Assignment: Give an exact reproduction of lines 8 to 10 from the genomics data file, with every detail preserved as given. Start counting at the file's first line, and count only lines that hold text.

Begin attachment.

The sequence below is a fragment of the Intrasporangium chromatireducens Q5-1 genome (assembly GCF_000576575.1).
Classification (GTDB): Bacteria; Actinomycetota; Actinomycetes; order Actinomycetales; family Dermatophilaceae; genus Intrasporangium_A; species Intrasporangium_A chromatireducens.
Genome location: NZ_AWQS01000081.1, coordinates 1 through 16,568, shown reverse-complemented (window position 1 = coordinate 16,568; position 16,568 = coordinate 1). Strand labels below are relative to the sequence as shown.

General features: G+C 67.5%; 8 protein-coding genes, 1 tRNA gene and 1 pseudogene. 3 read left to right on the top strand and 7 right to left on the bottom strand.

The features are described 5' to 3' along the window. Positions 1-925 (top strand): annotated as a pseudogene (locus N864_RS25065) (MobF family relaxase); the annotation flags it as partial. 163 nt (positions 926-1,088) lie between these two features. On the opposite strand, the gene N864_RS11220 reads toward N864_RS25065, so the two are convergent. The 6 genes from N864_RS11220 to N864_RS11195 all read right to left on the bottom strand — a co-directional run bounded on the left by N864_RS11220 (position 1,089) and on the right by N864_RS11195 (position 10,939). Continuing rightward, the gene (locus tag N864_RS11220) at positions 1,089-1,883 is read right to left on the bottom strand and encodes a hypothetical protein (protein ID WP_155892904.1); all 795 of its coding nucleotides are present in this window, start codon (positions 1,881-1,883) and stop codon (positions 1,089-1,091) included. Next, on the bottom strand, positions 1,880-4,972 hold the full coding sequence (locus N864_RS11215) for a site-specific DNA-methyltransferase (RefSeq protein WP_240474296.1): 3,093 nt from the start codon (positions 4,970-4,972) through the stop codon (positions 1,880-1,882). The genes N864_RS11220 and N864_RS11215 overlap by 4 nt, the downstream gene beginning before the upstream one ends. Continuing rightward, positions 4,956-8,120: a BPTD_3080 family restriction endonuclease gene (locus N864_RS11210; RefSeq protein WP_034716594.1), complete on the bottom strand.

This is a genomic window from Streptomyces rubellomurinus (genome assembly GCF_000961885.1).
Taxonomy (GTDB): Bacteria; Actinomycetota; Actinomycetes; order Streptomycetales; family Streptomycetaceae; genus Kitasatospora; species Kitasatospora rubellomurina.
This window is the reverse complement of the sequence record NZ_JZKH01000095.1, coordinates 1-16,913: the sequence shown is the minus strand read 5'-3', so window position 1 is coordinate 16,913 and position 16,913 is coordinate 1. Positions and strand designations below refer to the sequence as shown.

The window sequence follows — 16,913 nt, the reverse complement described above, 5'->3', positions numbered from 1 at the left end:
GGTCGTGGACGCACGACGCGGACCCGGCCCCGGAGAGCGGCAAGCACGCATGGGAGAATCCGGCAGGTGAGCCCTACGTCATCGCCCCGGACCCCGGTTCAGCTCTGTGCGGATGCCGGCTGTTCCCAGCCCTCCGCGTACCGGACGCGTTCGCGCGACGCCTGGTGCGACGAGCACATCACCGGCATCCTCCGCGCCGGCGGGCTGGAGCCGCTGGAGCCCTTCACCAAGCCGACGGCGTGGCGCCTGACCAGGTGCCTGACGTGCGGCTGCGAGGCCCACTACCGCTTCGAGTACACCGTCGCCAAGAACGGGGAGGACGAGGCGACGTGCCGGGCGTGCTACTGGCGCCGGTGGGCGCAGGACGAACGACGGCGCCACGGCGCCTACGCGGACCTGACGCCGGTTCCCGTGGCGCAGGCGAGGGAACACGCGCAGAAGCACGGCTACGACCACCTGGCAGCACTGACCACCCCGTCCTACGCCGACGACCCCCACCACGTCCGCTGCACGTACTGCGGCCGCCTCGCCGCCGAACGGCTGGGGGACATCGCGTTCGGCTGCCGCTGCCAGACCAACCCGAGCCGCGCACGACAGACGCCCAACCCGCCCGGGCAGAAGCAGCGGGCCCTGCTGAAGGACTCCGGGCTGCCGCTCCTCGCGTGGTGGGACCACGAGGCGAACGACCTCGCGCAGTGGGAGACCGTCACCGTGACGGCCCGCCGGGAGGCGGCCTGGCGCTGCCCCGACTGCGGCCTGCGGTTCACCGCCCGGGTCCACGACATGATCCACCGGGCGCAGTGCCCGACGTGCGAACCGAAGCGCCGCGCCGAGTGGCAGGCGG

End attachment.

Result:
This window is the reverse complement of the sequence record NZ_JZKH01000095.1, coordinates 1-16,913: the sequence shown is the minus strand read 5'-3', so window position 1 is coordinate 16,913 and position 16,913 is coordinate 1. Positions and strand designations below refer to the sequence as shown.

The window sequence follows — 16,913 nt, the reverse complement described above, 5'->3', positions numbered from 1 at the left end:
GGTCGTGGACGCACGACGCGGACCCGGCCCCGGAGAGCGGCAAGCACGCATGGGAGAATCCGGCAGGTGAGCCCTACGTCATCGCCCCGGACCCCGGTTCAGCTCTGTGCGGATGCCGGCTGTTCCCAGCCCTCCGCGTACCGGACGCGTTCGCGCGACGCCTGGTGCGACGAGCACATCACCGGCATCCTCCGCGCCGGCGGGCTGGAGCCGCTGGAGCCCTTCACCAAGCCGACGGCGTGGCGCCTGACCAGGTGCCTGACGTGCGGCTGCGAGGCCCACTACCGCTTCGAGTACACCGTCGCCAAGAACGGGGAGGACGAGGCGACGTGCCGGGCGTGCTACTGGCGCCGGTGGGCGCAGGACGAACGACGGCGCCACGGCGCCTACGCGGACCTGACGCCGGTTCCCGTGGCGCAGGCGAGGGAACACGCGCAGAAGCACGGCTACGACCACCTGGCAGCACTGACCACCCCGTCCTACGCCGACGACCCCCACCACGTCCGCTGCACGTACTGCGGCCGCCTCGCCGCCGAACGGCTGGGGGACATCGCGTTCGGCTGCCGCTGCCAGACCAACCCGAGCCGCGCACGACAGACGCCCAACCCGCCCGGGCAGAAGCAGCGGGCCCTGCTGAAGGACTCCGGGCTGCCGCTCCTCGCGTGGTGGGACCACGAGGCGAACGACCTCGCGCAGTGGGAGACCGTCACCGTGACGGCCCGCCGGGAGGCGGCCTGGCGCTGCCCCGACTGCGGCCTGCGGTTCACCGCCCGGGTCCACGACATGATCCACCGGGCGCAGTGCCCGACGTGCGAACCGAAGCGCCGCGCCGAGTGGCAGGCGG